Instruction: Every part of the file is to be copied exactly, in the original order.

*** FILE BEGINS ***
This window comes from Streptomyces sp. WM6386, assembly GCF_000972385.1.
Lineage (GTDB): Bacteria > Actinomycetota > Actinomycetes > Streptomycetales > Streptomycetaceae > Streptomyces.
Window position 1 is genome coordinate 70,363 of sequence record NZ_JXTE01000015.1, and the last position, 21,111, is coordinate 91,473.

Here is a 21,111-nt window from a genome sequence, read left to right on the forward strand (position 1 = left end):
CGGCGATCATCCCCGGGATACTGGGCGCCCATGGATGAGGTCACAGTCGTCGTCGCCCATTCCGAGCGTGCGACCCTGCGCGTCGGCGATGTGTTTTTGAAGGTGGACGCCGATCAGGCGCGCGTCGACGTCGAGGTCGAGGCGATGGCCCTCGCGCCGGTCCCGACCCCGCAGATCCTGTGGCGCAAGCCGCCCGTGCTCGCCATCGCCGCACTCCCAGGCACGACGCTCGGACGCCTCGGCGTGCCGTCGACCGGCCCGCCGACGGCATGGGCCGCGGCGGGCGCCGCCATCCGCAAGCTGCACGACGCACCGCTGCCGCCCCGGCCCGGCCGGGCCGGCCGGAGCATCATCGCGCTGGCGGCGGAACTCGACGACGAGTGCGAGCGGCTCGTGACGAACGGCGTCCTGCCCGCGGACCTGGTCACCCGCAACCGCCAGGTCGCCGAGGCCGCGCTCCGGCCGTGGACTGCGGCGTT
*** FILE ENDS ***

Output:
This window comes from Streptomyces sp. WM6386, assembly GCF_000972385.1.
Lineage (GTDB): Bacteria > Actinomycetota > Actinomycetes > Streptomycetales > Streptomycetaceae > Streptomyces.
Window position 1 is genome coordinate 70,363 of sequence record NZ_JXTE01000015.1, and the last position, 21,111, is coordinate 91,473.

Here is a 21,111-nt window from a genome sequence, read left to right on the forward strand (position 1 = left end):
CGGCGATCATCCCCGGGATACTGGGCGCCCATGGATGAGGTCACAGTCGTCGTCGCCCATTCCGAGCGTGCGACCCTGCGCGTCGGCGATGTGTTTTTGAAGGTGGACGCCGATCAGGCGCGCGTCGACGTCGAGGTCGAGGCGATGGCCCTCGCGCCGGTCCCGACCCCGCAGATCCTGTGGCGCAAGCCGCCCGTGCTCGCCATCGCCGCACTCCCAGGCACGACGCTCGGACGCCTCGGCGTGCCGTCGACCGGCCCGCCGACGGCATGGGCCGCGGCGGGCGCCGCCATCCGCAAGCTGCACGACGCACCGCTGCCGCCCCGGCCCGGCCGGGCCGGCCGGAGCATCATCGCGCTGGCGGCGGAACTCGACGACGAGTGCGAGCGGCTCGTGACGAACGGCGTCCTGCCCGCGGACCTGGTCACCCGCAACCGCCAGGTCGCCGAGGCCGCGCTCCGGCCGTGGACTGCGGCGTT